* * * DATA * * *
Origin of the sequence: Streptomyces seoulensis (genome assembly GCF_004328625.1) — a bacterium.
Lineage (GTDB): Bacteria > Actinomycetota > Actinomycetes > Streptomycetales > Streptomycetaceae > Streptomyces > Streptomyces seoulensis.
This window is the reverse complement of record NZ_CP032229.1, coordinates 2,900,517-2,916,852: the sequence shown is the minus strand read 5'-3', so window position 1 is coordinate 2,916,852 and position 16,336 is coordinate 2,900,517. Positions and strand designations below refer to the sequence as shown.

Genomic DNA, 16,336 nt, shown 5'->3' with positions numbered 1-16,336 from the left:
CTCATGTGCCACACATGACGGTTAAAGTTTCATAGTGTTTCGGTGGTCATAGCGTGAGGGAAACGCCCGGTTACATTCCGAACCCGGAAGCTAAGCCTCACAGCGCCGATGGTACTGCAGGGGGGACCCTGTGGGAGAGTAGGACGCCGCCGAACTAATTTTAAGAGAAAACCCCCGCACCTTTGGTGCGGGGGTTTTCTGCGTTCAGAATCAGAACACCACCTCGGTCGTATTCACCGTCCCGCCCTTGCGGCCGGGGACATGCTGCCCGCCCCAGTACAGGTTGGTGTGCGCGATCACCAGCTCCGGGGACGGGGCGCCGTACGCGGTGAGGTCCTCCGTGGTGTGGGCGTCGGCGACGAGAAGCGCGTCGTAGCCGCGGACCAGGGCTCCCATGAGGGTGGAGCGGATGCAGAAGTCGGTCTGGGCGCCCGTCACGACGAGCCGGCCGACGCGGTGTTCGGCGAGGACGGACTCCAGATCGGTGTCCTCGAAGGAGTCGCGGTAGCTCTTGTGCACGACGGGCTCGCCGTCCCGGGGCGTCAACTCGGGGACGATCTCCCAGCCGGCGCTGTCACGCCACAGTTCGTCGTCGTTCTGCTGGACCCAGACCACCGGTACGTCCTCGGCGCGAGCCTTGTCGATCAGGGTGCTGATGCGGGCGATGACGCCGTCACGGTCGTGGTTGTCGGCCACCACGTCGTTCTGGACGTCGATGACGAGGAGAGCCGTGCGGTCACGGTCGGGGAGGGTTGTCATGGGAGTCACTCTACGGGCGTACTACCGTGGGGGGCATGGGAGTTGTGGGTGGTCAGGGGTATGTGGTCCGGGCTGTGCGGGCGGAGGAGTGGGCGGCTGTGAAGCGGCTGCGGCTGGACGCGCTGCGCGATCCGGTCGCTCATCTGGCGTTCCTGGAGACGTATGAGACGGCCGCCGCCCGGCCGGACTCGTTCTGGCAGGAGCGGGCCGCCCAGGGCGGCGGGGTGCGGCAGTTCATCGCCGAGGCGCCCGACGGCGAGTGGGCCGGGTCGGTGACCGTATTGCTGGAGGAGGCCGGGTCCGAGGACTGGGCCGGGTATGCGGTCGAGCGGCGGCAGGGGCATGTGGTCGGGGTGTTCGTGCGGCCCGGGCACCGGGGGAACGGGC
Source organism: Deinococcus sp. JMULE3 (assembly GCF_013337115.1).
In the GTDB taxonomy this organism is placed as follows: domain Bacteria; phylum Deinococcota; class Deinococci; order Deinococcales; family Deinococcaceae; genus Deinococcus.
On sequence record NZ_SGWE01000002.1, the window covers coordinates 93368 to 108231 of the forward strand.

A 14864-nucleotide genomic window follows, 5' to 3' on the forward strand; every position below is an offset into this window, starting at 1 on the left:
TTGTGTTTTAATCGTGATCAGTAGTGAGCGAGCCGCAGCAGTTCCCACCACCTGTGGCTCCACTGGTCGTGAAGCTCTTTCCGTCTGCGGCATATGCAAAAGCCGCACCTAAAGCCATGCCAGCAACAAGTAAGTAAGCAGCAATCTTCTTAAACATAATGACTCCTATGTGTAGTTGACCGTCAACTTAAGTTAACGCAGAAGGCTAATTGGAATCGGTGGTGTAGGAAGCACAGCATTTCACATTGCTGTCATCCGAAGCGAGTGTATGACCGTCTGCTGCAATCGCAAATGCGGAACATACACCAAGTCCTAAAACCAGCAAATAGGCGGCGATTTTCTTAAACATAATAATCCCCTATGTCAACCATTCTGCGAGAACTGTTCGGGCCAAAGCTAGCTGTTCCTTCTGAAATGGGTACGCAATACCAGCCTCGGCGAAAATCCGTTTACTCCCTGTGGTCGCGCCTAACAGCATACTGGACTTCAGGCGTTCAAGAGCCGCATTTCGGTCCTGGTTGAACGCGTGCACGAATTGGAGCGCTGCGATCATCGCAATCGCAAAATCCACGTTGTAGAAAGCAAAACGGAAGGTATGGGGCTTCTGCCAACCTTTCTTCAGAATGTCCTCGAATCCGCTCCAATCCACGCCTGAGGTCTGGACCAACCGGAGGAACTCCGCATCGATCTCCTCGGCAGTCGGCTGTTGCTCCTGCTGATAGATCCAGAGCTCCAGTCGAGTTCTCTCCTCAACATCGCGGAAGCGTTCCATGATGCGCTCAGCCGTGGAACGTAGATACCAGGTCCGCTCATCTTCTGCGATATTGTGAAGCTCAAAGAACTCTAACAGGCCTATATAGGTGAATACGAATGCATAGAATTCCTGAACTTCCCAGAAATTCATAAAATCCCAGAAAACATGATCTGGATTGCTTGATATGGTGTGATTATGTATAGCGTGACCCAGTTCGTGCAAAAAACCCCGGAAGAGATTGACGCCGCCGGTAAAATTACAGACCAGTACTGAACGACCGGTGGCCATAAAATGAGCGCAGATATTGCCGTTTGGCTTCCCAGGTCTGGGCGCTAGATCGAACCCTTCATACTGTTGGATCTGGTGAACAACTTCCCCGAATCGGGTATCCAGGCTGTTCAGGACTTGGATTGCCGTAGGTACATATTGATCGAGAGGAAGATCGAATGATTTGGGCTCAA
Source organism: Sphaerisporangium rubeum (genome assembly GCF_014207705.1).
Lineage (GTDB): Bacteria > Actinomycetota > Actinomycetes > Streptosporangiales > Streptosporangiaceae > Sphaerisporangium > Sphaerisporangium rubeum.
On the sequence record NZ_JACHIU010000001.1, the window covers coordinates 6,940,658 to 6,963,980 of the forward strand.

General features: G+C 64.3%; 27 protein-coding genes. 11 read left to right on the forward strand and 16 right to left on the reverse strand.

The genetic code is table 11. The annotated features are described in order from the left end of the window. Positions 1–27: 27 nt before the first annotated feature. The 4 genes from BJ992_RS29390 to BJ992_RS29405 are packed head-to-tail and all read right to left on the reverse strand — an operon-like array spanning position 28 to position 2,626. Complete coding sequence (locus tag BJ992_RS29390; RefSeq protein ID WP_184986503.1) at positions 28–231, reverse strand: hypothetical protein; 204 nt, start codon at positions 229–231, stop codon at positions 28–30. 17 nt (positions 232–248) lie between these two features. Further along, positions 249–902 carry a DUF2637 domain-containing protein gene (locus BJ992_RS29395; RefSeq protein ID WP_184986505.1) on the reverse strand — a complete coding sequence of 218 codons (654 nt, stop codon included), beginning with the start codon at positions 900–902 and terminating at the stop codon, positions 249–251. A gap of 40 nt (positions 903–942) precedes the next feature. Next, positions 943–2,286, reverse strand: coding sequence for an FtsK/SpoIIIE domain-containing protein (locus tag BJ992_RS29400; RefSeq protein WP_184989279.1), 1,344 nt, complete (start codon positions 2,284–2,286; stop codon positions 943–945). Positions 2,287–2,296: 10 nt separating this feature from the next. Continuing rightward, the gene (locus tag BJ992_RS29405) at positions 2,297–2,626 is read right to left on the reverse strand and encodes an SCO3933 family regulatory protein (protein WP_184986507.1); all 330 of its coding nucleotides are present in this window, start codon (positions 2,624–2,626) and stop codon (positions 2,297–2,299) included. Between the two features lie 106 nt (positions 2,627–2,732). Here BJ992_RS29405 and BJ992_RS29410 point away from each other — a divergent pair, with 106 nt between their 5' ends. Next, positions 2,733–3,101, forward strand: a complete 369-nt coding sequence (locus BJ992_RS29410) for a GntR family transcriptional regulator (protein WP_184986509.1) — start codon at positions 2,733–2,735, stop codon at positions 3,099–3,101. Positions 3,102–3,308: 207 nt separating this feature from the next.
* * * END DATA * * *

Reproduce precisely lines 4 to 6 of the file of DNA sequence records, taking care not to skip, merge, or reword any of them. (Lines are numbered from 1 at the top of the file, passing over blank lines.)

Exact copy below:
Genomic DNA, 16,336 nt, shown 5'->3' with positions numbered 1-16,336 from the left:
CTCATGTGCCACACATGACGGTTAAAGTTTCATAGTGTTTCGGTGGTCATAGCGTGAGGGAAACGCCCGGTTACATTCCGAACCCGGAAGCTAAGCCTCACAGCGCCGATGGTACTGCAGGGGGGACCCTGTGGGAGAGTAGGACGCCGCCGAACTAATTTTAAGAGAAAACCCCCGCACCTTTGGTGCGGGGGTTTTCTGCGTTCAGAATCAGAACACCACCTCGGTCGTATTCACCGTCCCGCCCTTGCGGCCGGGGACATGCTGCCCGCCCCAGTACAGGTTGGTGTGCGCGATCACCAGCTCCGGGGACGGGGCGCCGTACGCGGTGAGGTCCTCCGTGGTGTGGGCGTCGGCGACGAGAAGCGCGTCGTAGCCGCGGACCAGGGCTCCCATGAGGGTGGAGCGGATGCAGAAGTCGGTCTGGGCGCCCGTCACGACGAGCCGGCCGACGCGGTGTTCGGCGAGGACGGACTCCAGATCGGTGTCCTCGAAGGAGTCGCGGTAGCTCTTGTGCACGACGGGCTCGCCGTCCCGGGGCGTCAACTCGGGGACGATCTCCCAGCCGGCGCTGTCACGCCACAGTTCGTCGTCGTTCTGCTGGACCCAGACCACCGGTACGTCCTCGGCGCGAGCCTTGTCGATCAGGGTGCTGATGCGGGCGATGACGCCGTCACGGTCGTGGTTGTCGGCCACCACGTCGTTCTGGACGTCGATGACGAGGAGAGCCGTGCGGTCACGGTCGGGGAGGGTTGTCATGGGAGTCACTCTACGGGCGTACTACCGTGGGGGGCATGGGAGTTGTGGGTGGTCAGGGGTATGTGGTCCGGGCTGTGCGGGCGGAGGAGTGGGCGGCTGTGAAGCGGCTGCGGCTGGACGCGCTGCGCGATCCGGTCGCTCATCTGGCGTTCCTGGAGACGTATGAGACGGCCGCCGCCCGGCCGGACTCGTTCTGGCAGGAGCGGGCCGCCCAGGGCGGCGGGGTGCGGCAGTTCATCGCCGAGGCGCCCGACGGCGAGTGGGCCGGGTCGGTGACCGTATTGCTGGAGGAGGCCGGGTCCGAGGACTGGGCCGGGTATGCGGTCGAGCGGCGGCAGGGGCATGTGGTCGGGGTGTTCGTGCGGCCCGGGCACCGGGGGAACGGGC
Source organism: Deinococcus sp. JMULE3 (assembly GCF_013337115.1).